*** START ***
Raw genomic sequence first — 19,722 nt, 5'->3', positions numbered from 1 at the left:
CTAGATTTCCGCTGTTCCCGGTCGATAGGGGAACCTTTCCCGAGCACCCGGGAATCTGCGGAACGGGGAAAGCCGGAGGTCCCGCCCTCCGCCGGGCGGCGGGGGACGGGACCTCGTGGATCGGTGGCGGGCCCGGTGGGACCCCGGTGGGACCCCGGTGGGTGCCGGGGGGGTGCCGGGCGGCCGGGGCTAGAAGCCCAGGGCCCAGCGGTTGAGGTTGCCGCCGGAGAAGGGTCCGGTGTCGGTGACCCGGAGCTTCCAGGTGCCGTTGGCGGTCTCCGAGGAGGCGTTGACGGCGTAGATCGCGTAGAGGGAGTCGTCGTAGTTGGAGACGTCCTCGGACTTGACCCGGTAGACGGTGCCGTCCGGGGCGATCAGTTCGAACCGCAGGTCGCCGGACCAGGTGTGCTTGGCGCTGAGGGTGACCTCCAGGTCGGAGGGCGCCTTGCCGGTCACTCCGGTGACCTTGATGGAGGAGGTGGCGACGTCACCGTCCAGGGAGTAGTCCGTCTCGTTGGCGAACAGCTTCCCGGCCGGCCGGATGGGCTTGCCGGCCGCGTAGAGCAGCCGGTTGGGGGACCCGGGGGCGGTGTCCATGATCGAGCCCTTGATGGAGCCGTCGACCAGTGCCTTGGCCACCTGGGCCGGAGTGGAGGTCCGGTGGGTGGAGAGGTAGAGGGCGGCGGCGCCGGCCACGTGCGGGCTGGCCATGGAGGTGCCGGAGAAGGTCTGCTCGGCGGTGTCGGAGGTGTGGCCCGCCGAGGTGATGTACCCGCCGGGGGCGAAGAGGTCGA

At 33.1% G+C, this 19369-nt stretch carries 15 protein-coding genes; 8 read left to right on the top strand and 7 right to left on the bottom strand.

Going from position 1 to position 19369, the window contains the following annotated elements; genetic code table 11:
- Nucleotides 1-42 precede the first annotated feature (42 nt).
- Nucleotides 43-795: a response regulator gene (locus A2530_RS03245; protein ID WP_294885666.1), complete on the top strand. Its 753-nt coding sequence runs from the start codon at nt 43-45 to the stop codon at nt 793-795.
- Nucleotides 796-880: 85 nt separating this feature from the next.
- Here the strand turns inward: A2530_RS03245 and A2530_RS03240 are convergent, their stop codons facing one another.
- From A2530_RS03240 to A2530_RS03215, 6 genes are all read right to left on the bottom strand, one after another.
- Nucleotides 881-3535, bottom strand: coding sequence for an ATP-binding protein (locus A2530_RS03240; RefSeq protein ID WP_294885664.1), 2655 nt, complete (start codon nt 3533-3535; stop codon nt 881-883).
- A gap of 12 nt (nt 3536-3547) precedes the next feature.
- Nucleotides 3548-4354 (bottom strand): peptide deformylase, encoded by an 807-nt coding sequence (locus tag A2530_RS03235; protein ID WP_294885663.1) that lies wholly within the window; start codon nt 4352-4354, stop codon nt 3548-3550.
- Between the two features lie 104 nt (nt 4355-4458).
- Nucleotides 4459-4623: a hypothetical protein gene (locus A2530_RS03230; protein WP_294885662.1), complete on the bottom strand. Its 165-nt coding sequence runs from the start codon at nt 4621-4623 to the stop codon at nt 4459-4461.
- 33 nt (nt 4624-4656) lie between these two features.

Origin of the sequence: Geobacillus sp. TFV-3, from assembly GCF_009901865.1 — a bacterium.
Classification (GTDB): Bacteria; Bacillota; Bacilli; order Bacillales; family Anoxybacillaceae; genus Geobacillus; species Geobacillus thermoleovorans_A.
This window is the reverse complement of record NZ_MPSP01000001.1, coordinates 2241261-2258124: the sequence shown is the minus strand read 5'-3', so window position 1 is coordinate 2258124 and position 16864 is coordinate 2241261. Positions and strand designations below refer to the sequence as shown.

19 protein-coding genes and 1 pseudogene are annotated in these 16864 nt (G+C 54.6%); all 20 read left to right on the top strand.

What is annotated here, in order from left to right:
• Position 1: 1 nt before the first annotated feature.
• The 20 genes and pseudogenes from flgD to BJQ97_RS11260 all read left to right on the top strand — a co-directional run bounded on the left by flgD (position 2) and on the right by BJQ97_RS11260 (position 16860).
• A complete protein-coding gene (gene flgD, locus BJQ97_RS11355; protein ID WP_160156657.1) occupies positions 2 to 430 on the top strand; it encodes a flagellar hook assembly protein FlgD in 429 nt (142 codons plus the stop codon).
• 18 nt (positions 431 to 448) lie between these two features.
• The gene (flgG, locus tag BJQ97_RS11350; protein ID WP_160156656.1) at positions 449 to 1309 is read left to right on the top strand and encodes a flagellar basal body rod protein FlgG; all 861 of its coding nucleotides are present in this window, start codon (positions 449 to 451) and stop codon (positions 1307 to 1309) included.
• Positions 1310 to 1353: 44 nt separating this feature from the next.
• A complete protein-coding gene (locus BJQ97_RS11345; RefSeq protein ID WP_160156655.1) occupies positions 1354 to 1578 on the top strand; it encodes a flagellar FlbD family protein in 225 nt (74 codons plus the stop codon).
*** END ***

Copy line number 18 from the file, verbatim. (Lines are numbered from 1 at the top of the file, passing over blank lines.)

This window is the reverse complement of record NZ_MPSP01000001.1, coordinates 2241261-2258124: the sequence shown is the minus strand read 5'-3', so window position 1 is coordinate 2258124 and position 16864 is coordinate 2241261. Positions and strand designations below refer to the sequence as shown.